Norway as an Allied Activist - Prestige and Pennance through Peace
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Original versionWorking Paper, NUPI nr 637. NUPI, 2002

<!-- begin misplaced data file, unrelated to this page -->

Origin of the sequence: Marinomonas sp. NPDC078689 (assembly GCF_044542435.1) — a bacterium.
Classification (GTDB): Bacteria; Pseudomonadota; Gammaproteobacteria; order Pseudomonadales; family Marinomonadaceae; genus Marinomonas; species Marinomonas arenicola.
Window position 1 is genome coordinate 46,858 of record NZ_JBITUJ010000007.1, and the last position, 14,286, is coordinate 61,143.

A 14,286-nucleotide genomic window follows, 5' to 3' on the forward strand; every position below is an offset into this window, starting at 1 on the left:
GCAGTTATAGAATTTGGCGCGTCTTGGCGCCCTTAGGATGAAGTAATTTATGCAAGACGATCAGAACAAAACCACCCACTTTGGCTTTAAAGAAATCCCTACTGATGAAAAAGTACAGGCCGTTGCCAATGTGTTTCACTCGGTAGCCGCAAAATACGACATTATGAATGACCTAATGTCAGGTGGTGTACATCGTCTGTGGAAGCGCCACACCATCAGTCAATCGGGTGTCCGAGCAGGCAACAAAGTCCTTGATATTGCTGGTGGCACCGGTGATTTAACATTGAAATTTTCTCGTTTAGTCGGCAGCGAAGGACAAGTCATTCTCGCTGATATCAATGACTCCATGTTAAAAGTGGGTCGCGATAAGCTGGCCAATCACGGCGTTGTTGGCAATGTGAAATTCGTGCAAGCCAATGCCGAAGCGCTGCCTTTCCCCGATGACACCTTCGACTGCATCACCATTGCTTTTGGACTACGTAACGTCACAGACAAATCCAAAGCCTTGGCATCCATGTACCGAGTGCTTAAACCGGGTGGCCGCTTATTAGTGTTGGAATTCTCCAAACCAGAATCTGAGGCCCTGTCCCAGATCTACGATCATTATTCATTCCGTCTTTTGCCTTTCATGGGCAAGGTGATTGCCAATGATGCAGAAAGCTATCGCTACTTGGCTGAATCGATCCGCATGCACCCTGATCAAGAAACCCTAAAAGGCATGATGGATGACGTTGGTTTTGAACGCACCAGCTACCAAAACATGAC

According to a standard view, popular among Norwegian commentators and historians, Norway’s foreign relations after World War II are like a pendulum swinging from side to side, between national interests and national values, between the will to secure the state and its territory and the will to represent a global cosmopolitan spirituality. This notion of a Norwegian foreign policy pendulum coincides with the traditional realism-idealism dichotomy within the study of international relations. The formula has become a dominant theoretical ingredient in most current analyses of Norwegian foreign policy, and is a favoured perspective from which politicians celebrate Norway’s post-cold war role on the international scene. And that role, at least as far as the selfperception takes it, is that of being an exponent of international «activism» and «engagement». The first section of this report addresses the question how to approach Nor-wegian foreign policy analytically. The authors suggest that neither the perspective of the essentialists highlighting more or less permanent national interests, nor the geopolitical and systemic focus of the structuralists present fully credible explanations. Instead they argue that present Norwegian foreign policy is about the creation, maintenance and enhancement of a role or an identity whose main function is to gain recognition, attention and contact in order to maximize international influence. In the second part, the authors point at the importance of consensus in Norwegian policy and identify three basic positions in the Norwegian foreign policy discourse. They suggest that pragmatic idealism, a school of thought capable of exploring the analytical approach sketched above, is the dominant factor. In the third part, the authors focus on some fundamental experiences that have formed the Norwegian image of self in relation to the world. They propose that this heritage represents strong inherent and latent tensions in Norwegian politics.